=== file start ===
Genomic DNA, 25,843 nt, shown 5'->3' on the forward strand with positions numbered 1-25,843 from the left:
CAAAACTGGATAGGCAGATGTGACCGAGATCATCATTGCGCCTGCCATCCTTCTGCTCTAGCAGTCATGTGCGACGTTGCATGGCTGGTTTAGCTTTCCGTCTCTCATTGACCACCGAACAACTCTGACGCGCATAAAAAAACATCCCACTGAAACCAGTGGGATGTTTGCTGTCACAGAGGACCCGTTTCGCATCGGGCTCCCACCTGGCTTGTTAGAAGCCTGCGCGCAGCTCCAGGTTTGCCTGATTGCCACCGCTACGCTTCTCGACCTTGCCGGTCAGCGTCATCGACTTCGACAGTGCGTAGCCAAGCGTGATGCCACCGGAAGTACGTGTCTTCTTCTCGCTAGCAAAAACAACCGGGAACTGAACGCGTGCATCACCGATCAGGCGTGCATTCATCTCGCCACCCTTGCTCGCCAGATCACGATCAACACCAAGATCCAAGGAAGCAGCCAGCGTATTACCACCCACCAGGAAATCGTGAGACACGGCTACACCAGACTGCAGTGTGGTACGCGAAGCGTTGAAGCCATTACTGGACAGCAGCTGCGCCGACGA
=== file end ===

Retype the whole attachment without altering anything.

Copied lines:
Genomic DNA, 25,843 nt, shown 5'->3' on the forward strand with positions numbered 1-25,843 from the left:
CAAAACTGGATAGGCAGATGTGACCGAGATCATCATTGCGCCTGCCATCCTTCTGCTCTAGCAGTCATGTGCGACGTTGCATGGCTGGTTTAGCTTTCCGTCTCTCATTGACCACCGAACAACTCTGACGCGCATAAAAAAACATCCCACTGAAACCAGTGGGATGTTTGCTGTCACAGAGGACCCGTTTCGCATCGGGCTCCCACCTGGCTTGTTAGAAGCCTGCGCGCAGCTCCAGGTTTGCCTGATTGCCACCGCTACGCTTCTCGACCTTGCCGGTCAGCGTCATCGACTTCGACAGTGCGTAGCCAAGCGTGATGCCACCGGAAGTACGTGTCTTCTTCTCGCTAGCAAAAACAACCGGGAACTGAACGCGTGCATCACCGATCAGGCGTGCATTCATCTCGCCACCCTTGCTCGCCAGATCACGATCAACACCAAGATCCAAGGAAGCAGCCAGCGTATTACCACCCACCAGGAAATCGTGAGACACGGCTACACCAGACTGCAGTGTGGTACGCGAAGCGTTGAAGCCATTACTGGACAGCAGCTGCGCCGACGA